Friday, December 19, 2008

INTERVIEW: Lydia Panas

From The Mark of Abel © Lydia Panas

I am so thrilled to have the opportunity to share this interview. Lydia Panas is one of my favorite portrait photographers. She possesses such a strong ability to capture natural beauty in environments, but mostly in the people she photographs. Like many of you she focuses on people she knows - utilizing the lives and relationships of her friends and family.

I recently wrote to Lydia to tell her how much I admire her work and to find out if she would be willing to do an interview. Not only did she say yes, it turns out she is a huge fan of The Girl Project... and an admirer of YOUR work.

From The Mark of Abel © Lydia Panas


ke: Your work features adolescence... not exclusively but in large part. What is your interest or curiosity in that age or time in life?
lp: I am interested in adolescence. Not exclusively, as you note, but I am fascinated by the years when we are almost adults, though not fully formed. Adolescents are still open to learning who they are, and still impressionable. They are not set in their ways at that age. They still have the capacity to listen (if there is something worth listening to). I see this in my college students. This capacity seems to disappear as people get older. Adolescents’ feelings are delicate. I find this endearing. I love the ambiguity of this time period, and the fragility of it. They are desperate to be someone, just not sure who that someone is. Adolescents are fragile, vulnerable and strong at the same time. This mixture of emotions is what makes me want to look closer and understand what lies beneath. I look for these qualities in the adults I shoot also. It is more rare in adults.

ke: What was your childhood like... your teen years?
lp: My family immigrated to the US, so I spent part of my youth in Greece, part of it moving around the northeast, and finally settling in southeastern PA. I was a lonely kid. Different. An outsider. Fairly quiet, I read a lot. I was the oldest of three, and artistic, from a family of doctors. Not a great fit. In school, I loved literature, poetry, and art. Through these subjects, I began to find explanations of the human condition. The rest of the subjects were of no interest to me at the time. I was focused on the emotions that had meaning to an adolescent girl, with little confidence. I never really found a comfortable niche during my school years. Leaving home, and finding photography was extremely liberating.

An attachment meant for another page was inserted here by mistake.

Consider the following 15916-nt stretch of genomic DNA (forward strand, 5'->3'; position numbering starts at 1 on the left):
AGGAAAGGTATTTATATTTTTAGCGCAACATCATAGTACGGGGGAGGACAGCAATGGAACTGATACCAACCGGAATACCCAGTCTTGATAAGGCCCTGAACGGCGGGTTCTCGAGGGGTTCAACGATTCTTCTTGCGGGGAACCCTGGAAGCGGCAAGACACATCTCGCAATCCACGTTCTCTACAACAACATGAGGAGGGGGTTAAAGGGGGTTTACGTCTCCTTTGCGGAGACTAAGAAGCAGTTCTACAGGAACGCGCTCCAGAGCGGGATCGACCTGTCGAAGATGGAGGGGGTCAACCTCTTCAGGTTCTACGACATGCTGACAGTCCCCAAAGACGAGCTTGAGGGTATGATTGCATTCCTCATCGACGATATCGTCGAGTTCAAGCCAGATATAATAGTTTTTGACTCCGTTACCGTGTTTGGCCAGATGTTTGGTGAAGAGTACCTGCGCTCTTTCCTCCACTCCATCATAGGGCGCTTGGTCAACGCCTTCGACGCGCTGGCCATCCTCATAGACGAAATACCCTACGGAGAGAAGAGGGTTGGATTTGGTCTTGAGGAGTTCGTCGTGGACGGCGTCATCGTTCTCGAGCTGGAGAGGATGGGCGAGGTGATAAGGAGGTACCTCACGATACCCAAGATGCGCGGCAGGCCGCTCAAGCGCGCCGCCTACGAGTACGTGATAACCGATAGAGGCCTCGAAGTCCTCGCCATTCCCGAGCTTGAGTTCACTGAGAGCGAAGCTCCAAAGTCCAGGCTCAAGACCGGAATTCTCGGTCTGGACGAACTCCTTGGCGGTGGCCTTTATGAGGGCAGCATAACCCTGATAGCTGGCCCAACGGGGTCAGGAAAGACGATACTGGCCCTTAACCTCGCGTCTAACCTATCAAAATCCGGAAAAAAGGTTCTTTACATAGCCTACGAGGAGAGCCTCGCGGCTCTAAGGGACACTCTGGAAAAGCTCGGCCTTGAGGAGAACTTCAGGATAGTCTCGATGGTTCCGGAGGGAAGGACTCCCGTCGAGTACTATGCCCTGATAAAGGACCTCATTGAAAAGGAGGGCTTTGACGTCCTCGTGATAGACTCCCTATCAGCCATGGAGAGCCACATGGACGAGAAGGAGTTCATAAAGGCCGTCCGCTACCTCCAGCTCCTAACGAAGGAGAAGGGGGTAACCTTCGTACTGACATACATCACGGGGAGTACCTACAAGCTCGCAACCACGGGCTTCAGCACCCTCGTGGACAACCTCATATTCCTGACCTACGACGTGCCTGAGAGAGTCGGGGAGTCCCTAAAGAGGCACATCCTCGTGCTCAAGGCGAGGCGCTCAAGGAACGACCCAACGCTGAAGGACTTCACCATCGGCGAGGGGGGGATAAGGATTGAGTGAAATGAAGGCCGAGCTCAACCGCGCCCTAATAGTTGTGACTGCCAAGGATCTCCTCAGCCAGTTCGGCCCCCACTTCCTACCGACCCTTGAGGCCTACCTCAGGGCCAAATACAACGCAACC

From The Mark of Abel © Lydia Panas

ke: Tell me about some of your projects. Lets start with The Mark of Able.
lp: The Mark of Abel. With this project, I am investigating the idea of relationships. How we see ourselves within relationships and how they affect us. I began this project in the summer of 2005. My niece and nephew were visiting, along with a few other kids. I made the photo entitled “Tatiana”. I began to think about how relationships can be depicted through photographs. I have always been interested in Nicholas Nixon’s work, especially the pictures of the groups, and the series of the sisters. They are both formal and casual. They contain so much if one looks closely. I ask people I know, usually friends or acquaintances to pose for me. I am closer to some than to others. I select models based on a sense I get about them, that they are wiling to show me something about themselves. I may have an idea that I want to see through in a photograph, other times I just wait to see what transpires. My assumptions/ expectations are not always correct, but that is part of the fun of the process.